Further to my recent post on this topic, the law regarding the Affidavit Prohibition at Case Planning Conferences and Trial Management Conferences appears to be taking shape. Useful reasons for judgement were released this week by the BC Supreme Court, Vancouver Registry, taking a common sense approach to this prohibition.
In this week’s case (Enns v. Cahan) the Plaintiff sued for damages under the Family Compensation Act. A trial management conference was held and the Defendant brought an application to strike the Plaintiff’s Jury Notice. The Defendant did not provide any affidavits in support of his application relying only on the pleadings and an expert report which was intended to be introduced at trial. The Defendant argued the case was too complex for a jury.
The application was dismissed with Madam Justice Gray finding that the case could appropriately be heard by a Jury. Prior to making this finding the Court provided the following useful reasons about when it’s appropriate for a contested application to be heard at a TMC given the affidavit evidence prohibition:
 Rule 12-2(11) provides that:
(11) A trial management conference judge must not, at a trial management conference,
(a) hear any application for which affidavit evidence is required, or
(b) make an order for final judgment, except by consent.
 Mr. Brun, Q.C., argued on behalf of Mr. Cahan that his application could proceed without affidavit evidence and on the basis of submissions by counsel alone. Mr. Brun provided the Court with a copy of the Bruce-Aldridge report and seeks to rely on that and the statement of claim as the basis for his application. Mr. LeBlanc argued on behalf of Mr. Enns that Mr. Cahan’s application requires evidence and that it is therefore one of the prohibited orders set out in Rule 12-2(11).
 The new Rules include Rule 1-3 as follows:
(1) The object of these Supreme Court Civil Rules is to secure the just, speedy and inexpensive determination of every proceeding on its merits.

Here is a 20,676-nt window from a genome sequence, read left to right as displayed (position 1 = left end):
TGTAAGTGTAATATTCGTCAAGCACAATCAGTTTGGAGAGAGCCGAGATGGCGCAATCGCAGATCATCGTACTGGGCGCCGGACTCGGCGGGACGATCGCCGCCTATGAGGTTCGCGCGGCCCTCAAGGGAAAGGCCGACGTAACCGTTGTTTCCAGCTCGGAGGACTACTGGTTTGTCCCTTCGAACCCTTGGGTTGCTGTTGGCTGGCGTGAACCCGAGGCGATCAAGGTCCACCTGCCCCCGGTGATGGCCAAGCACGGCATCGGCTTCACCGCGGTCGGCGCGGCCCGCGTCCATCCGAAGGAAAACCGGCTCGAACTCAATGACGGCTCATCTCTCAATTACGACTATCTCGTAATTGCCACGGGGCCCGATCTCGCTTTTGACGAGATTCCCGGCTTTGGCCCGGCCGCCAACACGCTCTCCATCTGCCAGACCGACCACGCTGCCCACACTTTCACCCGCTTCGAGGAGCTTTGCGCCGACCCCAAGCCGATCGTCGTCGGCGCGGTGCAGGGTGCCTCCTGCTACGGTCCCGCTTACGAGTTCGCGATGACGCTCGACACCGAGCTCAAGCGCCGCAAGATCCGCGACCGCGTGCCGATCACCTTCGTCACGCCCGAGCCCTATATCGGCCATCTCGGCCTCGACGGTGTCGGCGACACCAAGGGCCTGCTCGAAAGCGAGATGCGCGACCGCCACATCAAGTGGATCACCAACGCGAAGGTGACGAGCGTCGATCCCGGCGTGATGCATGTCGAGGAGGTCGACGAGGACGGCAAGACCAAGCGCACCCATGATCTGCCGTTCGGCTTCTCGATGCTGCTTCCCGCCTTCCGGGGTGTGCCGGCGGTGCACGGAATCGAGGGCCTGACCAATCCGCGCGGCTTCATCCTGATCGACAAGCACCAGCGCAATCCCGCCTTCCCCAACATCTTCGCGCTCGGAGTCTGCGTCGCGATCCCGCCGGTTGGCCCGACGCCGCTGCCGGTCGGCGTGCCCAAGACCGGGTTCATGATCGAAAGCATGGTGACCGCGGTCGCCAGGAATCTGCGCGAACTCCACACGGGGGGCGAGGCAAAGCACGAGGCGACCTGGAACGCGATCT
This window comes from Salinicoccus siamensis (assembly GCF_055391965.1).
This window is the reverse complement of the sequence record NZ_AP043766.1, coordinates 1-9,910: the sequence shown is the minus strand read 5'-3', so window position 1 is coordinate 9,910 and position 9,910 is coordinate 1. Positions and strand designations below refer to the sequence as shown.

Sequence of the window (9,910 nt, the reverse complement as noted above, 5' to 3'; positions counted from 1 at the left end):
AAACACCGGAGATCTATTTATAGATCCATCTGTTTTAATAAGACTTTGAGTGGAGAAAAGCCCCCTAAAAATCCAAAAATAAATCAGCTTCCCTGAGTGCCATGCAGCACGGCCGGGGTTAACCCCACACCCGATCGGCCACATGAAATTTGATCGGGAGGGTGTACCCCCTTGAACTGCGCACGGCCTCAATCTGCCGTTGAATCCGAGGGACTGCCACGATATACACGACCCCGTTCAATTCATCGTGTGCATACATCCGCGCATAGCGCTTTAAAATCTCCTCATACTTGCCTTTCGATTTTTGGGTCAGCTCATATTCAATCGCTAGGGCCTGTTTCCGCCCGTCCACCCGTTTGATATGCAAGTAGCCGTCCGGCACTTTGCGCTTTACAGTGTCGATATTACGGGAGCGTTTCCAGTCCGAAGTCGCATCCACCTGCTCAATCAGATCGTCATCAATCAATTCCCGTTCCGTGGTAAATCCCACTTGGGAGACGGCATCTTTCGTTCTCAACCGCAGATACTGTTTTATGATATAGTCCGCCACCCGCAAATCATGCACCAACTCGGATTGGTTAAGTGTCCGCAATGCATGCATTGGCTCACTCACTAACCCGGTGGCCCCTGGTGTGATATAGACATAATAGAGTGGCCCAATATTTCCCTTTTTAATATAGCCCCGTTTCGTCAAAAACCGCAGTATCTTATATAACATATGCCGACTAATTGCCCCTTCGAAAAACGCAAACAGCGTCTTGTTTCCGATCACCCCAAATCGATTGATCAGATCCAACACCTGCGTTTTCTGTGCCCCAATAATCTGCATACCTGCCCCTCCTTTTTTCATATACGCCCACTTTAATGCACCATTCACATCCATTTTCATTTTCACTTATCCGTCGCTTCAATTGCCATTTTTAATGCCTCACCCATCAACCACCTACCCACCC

(2) Securing the just, speedy and inexpensive determination of a proceeding on its merits includes, so far as is practicable, conducting the proceeding in ways that are proportionate to
(a) the amount involved in the proceeding,
(b) the importance of the issues in dispute, and
(c) the complexity of the proceeding.
 The new Rules have procedures which enable the court and the parties to design the procedure necessary to resolve a particular issue which is in question. The question of whether an application requires affidavit evidence will not always be determined by what remedy is sought. The question of what is in dispute will play a role, as well. In this case, Mr. Brun’s submissions are based on the Bruce-Aldridge report and the statement of claim. It is not necessary to require the parties to go to the trouble and expense of preparing affidavits when counsel can simply provide the court with a copy of the report in question and the pleadings.
 In my view, requiring affidavit evidence would not be consistent with the object of securing the inexpensive determination of every proceeding on its merits. Here, counsel agree that the Bruce-Aldridge report was tendered by Mr. Enns as a report he intends to rely on at trial as an expert report. As I have said, that report, together with the statement of claim, form the basis of Mr. Brun’s submissions. As a result, Mr. Cahan’s application can proceed as an application before the trial management judge.